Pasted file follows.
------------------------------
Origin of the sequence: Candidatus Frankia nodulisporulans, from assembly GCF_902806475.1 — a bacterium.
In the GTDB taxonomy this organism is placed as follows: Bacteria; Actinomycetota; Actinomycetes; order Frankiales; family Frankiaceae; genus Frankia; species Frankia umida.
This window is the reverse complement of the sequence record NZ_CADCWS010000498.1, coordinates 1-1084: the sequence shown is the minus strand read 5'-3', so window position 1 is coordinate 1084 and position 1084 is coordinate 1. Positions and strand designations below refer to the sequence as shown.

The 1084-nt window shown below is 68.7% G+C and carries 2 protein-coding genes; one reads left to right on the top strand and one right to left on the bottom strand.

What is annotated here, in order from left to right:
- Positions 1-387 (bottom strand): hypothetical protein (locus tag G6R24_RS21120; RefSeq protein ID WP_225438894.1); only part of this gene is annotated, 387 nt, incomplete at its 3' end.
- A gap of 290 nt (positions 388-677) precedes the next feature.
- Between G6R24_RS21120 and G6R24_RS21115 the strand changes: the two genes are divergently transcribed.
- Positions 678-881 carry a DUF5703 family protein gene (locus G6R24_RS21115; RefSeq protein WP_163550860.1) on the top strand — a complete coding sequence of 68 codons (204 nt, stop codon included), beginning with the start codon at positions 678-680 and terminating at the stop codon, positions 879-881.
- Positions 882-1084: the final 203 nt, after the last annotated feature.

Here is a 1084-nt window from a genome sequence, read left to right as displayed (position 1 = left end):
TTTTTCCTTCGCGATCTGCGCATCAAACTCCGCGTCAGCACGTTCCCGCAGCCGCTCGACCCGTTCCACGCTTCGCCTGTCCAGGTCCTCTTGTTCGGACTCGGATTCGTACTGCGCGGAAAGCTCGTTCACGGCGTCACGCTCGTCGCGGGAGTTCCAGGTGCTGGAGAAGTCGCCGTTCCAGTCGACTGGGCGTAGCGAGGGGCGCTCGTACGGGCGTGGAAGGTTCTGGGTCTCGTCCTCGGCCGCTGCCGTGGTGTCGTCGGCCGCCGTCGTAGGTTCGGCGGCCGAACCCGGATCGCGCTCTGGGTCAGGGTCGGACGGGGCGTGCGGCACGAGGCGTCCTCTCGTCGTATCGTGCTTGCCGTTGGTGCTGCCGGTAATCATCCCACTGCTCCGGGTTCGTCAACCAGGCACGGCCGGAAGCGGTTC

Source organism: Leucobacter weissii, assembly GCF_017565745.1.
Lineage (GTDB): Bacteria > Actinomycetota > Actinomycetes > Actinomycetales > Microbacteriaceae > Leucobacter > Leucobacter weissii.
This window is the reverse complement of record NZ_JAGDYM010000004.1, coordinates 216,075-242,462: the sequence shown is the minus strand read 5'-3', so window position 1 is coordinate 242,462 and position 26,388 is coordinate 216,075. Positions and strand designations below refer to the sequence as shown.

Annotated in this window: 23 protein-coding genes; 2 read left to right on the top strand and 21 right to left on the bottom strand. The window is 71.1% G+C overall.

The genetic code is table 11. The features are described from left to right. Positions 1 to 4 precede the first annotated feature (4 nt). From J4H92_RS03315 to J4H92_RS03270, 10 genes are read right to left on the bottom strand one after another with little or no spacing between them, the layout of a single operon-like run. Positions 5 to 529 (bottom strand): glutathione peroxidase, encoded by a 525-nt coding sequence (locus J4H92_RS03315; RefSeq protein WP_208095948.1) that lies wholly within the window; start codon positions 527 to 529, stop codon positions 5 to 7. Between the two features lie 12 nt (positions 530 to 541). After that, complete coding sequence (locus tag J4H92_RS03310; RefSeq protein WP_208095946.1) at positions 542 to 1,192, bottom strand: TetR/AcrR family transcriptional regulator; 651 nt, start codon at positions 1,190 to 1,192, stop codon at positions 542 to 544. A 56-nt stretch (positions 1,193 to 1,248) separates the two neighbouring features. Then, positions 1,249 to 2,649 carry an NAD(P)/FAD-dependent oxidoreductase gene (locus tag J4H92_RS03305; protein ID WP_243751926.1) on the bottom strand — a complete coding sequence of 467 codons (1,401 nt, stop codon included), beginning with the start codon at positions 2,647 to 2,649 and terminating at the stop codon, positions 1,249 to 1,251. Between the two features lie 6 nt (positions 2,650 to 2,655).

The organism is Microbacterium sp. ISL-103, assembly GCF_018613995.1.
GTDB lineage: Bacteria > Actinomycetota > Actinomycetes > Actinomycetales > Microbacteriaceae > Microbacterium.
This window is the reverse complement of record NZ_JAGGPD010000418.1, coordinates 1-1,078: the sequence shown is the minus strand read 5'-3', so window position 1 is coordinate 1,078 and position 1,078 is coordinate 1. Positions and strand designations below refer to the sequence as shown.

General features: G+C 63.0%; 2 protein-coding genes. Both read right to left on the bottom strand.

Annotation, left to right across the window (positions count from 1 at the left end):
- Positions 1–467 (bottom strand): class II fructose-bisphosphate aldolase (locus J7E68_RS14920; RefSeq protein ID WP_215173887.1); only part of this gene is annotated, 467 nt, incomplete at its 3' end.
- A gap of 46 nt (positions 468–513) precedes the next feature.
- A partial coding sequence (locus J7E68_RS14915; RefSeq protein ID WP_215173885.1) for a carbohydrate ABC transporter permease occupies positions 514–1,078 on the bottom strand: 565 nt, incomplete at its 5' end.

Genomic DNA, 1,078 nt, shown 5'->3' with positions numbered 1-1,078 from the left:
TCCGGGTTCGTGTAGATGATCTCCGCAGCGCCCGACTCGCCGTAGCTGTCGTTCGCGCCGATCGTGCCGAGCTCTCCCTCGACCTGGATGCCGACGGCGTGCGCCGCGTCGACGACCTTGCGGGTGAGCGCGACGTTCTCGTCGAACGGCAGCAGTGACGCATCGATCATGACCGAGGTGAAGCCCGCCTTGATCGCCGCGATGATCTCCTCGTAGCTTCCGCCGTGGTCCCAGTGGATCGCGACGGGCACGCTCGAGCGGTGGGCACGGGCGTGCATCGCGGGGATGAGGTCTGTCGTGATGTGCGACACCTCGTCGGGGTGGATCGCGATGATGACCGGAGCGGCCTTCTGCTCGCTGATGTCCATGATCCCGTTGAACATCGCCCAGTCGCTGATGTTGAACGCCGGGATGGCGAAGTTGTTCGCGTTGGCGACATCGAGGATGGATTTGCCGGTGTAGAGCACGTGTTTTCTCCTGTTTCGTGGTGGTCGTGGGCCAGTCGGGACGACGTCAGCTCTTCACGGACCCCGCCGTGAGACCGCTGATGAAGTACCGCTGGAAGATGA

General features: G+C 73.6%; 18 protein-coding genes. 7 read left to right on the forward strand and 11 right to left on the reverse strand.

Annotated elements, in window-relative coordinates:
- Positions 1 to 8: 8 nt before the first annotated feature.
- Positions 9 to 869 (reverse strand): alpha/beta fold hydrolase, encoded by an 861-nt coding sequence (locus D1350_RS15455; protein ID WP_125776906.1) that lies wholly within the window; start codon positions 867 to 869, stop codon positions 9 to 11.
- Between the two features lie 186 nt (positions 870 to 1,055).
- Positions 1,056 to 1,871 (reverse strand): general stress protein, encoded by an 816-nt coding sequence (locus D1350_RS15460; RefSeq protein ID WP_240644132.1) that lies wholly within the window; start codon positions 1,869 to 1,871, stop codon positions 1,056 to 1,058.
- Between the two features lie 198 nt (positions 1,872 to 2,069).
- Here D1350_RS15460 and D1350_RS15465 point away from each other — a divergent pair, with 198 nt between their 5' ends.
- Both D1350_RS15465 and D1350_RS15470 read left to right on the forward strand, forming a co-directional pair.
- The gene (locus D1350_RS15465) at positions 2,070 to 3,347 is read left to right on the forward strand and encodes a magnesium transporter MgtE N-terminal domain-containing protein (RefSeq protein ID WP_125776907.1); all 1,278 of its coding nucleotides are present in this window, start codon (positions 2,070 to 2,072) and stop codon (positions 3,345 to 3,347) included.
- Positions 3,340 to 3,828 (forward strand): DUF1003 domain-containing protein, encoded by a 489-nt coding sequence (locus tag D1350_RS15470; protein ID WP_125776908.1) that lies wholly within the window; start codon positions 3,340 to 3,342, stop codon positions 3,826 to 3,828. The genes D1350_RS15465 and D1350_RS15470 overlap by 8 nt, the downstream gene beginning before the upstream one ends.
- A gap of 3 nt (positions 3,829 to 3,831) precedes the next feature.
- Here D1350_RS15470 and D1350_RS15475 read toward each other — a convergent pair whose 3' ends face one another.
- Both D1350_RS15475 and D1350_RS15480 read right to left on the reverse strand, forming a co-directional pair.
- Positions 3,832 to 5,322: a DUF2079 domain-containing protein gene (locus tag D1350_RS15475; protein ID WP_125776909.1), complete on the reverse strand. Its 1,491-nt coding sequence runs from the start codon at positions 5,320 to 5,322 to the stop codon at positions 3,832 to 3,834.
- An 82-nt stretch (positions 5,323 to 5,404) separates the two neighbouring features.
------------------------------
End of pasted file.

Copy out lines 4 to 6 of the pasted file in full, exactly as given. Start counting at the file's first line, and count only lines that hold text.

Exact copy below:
The 1084-nt window shown below is 68.7% G+C and carries 2 protein-coding genes; one reads left to right on the top strand and one right to left on the bottom strand.

What is annotated here, in order from left to right:
- Positions 1-387 (bottom strand): hypothetical protein (locus tag G6R24_RS21120; RefSeq protein ID WP_225438894.1); only part of this gene is annotated, 387 nt, incomplete at its 3' end.